The Lucid team recently returned to the Transportation Research Center (TRC) facility in Ohio for the next round of testing with the Lucid Air Alpha Speed Car. The car completed a series of tests, including a set of tire tests we will describe in a future blog. We also tackled the high-speed oval again, this time with the software speed limit removed so we could evaluate performance at even higher speeds, up to 235 mph.

Learning from the First Test

If you recall, we fitted one of our Lucid Air Alpha prototypes with a roll cage in preparation for a series of high-speed tests intended to explore the limits of the platform and uncover any behaviors that may not be discovered in lab testing.

This prototype, dubbed the Lucid Air Alpha Speed Car, was first tested in April 2017. For additional safety during our first high-speed tests, the car was given aerodynamic aids and a parachute to slow the car abruptly in case the straights didn’t prove long enough to reach desired speeds and slow down sufficiently for the next turn. For this first test, the top speed was software limited to 217 mph (350 km/h).

The first test exceeded our expectations. Our driver exited the banked oval at over 200 mph. The car then hit the speed limiter less than a quarter of the way down the straightaway, leaving plenty of space to slow down without the use of the parachute.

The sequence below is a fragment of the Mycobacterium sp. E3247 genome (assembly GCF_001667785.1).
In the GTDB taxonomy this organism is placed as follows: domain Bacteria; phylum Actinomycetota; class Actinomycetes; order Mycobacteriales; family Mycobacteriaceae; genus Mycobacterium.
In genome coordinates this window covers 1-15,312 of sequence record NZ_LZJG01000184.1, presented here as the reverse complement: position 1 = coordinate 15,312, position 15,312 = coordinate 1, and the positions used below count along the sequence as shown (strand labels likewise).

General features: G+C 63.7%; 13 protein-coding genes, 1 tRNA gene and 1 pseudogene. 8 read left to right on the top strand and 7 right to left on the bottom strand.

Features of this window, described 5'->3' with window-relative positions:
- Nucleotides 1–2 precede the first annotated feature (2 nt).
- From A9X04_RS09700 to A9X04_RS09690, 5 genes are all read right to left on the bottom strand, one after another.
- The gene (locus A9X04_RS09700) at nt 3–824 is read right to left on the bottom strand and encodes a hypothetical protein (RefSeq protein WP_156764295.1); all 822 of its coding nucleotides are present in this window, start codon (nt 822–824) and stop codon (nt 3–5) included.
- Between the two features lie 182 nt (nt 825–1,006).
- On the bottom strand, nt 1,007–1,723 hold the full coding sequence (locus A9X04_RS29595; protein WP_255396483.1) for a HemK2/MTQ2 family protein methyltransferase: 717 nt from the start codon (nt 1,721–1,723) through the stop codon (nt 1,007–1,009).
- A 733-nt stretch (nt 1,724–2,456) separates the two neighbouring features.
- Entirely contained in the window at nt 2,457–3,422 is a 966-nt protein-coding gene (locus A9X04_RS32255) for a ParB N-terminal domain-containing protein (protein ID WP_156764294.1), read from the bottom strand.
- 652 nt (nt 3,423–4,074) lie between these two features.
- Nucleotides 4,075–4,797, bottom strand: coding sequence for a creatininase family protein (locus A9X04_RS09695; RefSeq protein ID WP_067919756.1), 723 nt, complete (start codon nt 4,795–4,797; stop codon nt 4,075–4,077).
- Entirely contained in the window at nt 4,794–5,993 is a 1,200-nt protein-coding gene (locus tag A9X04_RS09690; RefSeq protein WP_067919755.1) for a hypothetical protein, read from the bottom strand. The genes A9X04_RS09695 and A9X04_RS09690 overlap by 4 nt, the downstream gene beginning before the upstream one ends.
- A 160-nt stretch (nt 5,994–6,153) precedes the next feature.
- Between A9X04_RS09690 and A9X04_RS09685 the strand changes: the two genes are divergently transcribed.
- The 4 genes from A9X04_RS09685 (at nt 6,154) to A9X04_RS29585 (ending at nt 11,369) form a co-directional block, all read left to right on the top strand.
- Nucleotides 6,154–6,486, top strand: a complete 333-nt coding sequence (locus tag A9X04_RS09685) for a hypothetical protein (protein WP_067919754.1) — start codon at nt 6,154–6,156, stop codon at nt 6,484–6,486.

Although the car performed wonderfully, we also found opportunities for improvement. For example, the self-leveling air suspension was not able to adjust quickly enough when running near 200 mph on a high-banked track, with heavy downforce pushing the car laterally against the track. We also found the front motor was running at temperatures higher than had been predicted in computer simulations.

Before heading back out for a second test, we made a few adjustments based on what we learned. The air suspension required a software update to improve responsiveness when loaded heavily. The front motor required updates to coolant flow and ventilation. New, aerodynamically efficient wheels were fitted. Last but not least, we removed the speed limiter to see what a Lucid Air alpha prototype was capable of achieving.

Returning to the Track

After completing the other planned tests, the team was ready to run the oval. However, Mother Nature had other ideas. When the team awoke at 5am, it was pouring rain, hardly ideal for a top speed test. The run was nearly cancelled, but once everybody arrived at the track, the rain had stopped, the sun had emerged, and the track was drying rapidly with some help from TRC’s jet dryer truck.

At 11 am, our driver set off on his flying lap. It was clear to the spotters standing hundreds of meters away that the car was moving faster coming off the banking than during the last test. And they were right. This time the Air came off the banking at 215 mph and reached an ultimate GPS confirmed speed of 235.44 mph.

The Air Alpha prototype performed beautifully. The car was perfectly stable in corners and on the straight, which is illustrated by the driver’s slow and steady inputs that can be seen in the accompanying video. The software update to the air suspension performed as expected and responded appropriately during cornering. The thermal levels of the powertrain, including the front motor, stayed within specification throughout the run.